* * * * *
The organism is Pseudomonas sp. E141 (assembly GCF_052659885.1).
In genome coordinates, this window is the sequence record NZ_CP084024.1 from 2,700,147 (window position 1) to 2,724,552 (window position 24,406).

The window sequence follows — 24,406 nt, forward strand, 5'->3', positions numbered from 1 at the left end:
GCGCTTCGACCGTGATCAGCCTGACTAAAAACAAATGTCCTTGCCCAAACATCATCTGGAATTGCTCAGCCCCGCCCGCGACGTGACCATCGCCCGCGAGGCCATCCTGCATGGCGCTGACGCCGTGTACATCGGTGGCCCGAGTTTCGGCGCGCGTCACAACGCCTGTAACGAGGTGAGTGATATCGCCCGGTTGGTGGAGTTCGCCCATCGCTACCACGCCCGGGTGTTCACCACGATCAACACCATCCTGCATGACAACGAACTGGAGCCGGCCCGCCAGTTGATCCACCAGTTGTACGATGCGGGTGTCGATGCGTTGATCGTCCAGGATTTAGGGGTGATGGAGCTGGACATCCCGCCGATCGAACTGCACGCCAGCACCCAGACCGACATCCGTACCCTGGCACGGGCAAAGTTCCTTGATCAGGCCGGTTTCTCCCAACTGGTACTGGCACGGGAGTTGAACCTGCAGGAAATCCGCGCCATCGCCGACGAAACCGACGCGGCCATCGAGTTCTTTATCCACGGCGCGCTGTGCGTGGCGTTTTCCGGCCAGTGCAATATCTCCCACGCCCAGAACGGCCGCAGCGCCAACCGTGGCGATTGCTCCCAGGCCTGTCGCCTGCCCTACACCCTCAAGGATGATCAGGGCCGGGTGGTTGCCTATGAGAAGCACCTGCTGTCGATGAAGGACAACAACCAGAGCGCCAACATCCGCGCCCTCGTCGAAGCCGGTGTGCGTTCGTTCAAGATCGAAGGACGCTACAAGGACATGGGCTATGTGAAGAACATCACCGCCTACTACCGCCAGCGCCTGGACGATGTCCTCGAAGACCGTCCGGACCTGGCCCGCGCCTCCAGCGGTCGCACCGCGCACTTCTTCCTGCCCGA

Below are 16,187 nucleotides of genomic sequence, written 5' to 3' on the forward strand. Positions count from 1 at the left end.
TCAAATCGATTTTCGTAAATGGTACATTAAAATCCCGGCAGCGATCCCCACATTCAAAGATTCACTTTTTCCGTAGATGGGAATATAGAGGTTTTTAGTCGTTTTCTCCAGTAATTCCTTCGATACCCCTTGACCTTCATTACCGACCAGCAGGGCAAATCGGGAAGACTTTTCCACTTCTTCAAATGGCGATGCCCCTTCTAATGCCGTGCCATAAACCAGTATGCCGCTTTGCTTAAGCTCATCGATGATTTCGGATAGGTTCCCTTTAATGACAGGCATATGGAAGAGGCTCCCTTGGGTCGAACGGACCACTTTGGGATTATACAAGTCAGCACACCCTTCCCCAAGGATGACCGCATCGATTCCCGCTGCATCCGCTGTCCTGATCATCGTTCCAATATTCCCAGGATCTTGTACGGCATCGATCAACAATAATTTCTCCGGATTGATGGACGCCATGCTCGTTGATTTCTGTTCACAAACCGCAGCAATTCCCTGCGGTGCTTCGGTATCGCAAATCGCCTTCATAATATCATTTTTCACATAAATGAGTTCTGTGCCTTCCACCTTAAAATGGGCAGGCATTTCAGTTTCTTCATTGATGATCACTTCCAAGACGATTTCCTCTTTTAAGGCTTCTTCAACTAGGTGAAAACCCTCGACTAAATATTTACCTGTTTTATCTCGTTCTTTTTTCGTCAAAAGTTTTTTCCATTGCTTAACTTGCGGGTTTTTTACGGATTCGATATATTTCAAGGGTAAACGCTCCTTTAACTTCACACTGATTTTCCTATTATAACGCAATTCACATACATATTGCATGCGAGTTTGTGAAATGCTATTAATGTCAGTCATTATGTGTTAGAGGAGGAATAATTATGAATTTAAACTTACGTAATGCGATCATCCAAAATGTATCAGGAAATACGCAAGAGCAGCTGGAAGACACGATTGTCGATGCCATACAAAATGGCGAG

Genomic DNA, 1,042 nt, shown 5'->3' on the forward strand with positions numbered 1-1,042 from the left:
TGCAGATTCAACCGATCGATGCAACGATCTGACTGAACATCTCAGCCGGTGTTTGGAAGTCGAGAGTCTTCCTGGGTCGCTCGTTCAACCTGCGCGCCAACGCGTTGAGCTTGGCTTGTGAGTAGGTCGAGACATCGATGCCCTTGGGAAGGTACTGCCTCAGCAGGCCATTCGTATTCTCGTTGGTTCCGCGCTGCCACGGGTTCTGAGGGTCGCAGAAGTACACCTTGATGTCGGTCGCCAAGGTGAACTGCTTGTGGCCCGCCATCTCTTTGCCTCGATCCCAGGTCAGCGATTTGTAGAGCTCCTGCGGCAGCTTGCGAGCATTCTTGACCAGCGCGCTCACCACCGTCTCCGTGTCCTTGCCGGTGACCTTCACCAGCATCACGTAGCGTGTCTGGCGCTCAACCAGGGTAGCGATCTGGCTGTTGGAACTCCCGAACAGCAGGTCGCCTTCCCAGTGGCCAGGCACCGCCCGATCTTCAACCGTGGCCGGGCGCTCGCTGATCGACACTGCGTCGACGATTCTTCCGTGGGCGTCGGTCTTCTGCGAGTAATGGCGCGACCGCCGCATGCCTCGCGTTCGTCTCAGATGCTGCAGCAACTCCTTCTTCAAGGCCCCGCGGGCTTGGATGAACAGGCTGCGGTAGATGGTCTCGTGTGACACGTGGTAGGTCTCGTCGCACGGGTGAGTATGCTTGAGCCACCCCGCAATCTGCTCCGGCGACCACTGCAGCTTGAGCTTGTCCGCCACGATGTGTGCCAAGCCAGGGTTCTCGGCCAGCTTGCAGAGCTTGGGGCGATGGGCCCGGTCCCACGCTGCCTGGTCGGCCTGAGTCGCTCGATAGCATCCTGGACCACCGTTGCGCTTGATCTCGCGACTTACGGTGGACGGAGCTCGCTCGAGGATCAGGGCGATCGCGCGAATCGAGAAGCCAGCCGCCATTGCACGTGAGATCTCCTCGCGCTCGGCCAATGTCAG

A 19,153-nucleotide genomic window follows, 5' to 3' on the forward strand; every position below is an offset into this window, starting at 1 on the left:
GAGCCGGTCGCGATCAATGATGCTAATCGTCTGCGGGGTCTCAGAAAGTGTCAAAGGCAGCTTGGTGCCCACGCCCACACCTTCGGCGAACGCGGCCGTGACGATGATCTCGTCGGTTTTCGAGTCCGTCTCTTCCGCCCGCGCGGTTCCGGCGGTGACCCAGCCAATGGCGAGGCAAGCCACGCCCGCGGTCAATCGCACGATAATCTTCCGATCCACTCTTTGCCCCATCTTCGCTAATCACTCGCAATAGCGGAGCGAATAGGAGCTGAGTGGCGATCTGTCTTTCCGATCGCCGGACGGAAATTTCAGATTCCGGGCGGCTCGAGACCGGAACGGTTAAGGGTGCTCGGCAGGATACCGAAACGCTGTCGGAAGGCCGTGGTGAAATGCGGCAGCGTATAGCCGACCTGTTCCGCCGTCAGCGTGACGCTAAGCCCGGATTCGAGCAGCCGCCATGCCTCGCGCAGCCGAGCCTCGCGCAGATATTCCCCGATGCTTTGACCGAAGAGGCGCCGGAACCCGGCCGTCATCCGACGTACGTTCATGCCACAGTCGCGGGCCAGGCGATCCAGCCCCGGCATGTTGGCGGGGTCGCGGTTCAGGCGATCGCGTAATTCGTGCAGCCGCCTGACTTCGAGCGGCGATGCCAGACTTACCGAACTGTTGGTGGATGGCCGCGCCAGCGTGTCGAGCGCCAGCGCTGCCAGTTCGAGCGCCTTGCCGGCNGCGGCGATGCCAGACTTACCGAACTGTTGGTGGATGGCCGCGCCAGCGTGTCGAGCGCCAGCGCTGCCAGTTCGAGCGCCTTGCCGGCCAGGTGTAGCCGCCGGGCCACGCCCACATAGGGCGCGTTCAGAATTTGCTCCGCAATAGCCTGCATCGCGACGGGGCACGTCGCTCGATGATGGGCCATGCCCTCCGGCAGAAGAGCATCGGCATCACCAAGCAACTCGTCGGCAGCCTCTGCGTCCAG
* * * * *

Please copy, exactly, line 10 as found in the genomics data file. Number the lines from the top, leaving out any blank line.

GAGCCGGTCGCGATCAATGATGCTAATCGTCTGCGGGGTCTCAGAAAGTGTCAAAGGCAGCTTGGTGCCCACGCCCACACCTTCGGCGAACGCGGCCGTGACGATGATCTCGTCGGTTTTCGAGTCCGTCTCTTCCGCCCGCGCGGTTCCGGCGGTGACCCAGCCAATGGCGAGGCAAGCCACGCCCGCGGTCAATCGCACGATAATCTTCCGATCCACTCTTTGCCCCATCTTCGCTAATCACTCGCAATAGCGGAGCGAATAGGAGCTGAGTGGCGATCTGTCTTTCCGATCGCCGGACGGAAATTTCAGATTCCGGGCGGCTCGAGACCGGAACGGTTAAGGGTGCTCGGCAGGATACCGAAACGCTGTCGGAAGGCCGTGGTGAAATGCGGCAGCGTATAGCCGACCTGTTCCGCCGTCAGCGTGACGCTAAGCCCGGATTCGAGCAGCCGCCATGCCTCGCGCAGCCGAGCCTCGCGCAGATATTCCCCGATGCTTTGACCGAAGAGGCGCCGGAACCCGGCCGTCATCCGACGTACGTTCATGCCACAGTCGCGGGCCAGGCGATCCAGCCCCGGCATGTTGGCGGGGTCGCGGTTCAGGCGATCGCGTAATTCGTGCAGCCGCCTGACTTCGAGCGGCGATGCCAGACTTACCGAACTGTTGGTGGATGGCCGCGCCAGCGTGTCGAGCGCCAGCGCTGCCAGTTCGAGCGCCTTGCCGGCNGCGGCGATGCCAGACTTACCGAACTGTTGGTGGATGGCCGCGCCAGCGTGTCGAGCGCCAGCGCTGCCAGTTCGAGCGCCTTGCCGGCCAGGTGTAGCCGCCGGGCCACGCCCACATAGGGCGCGTTCAGAATTTGCTCCGCAATAGCCTGCATCGCGACGGGGCACGTCGCTCGATGATGGGCCATGCCCTCCGGCAGAAGAGCATCGGCATCACCAAGCAACTCGTCGGCAGCCTCTGCGTCCAG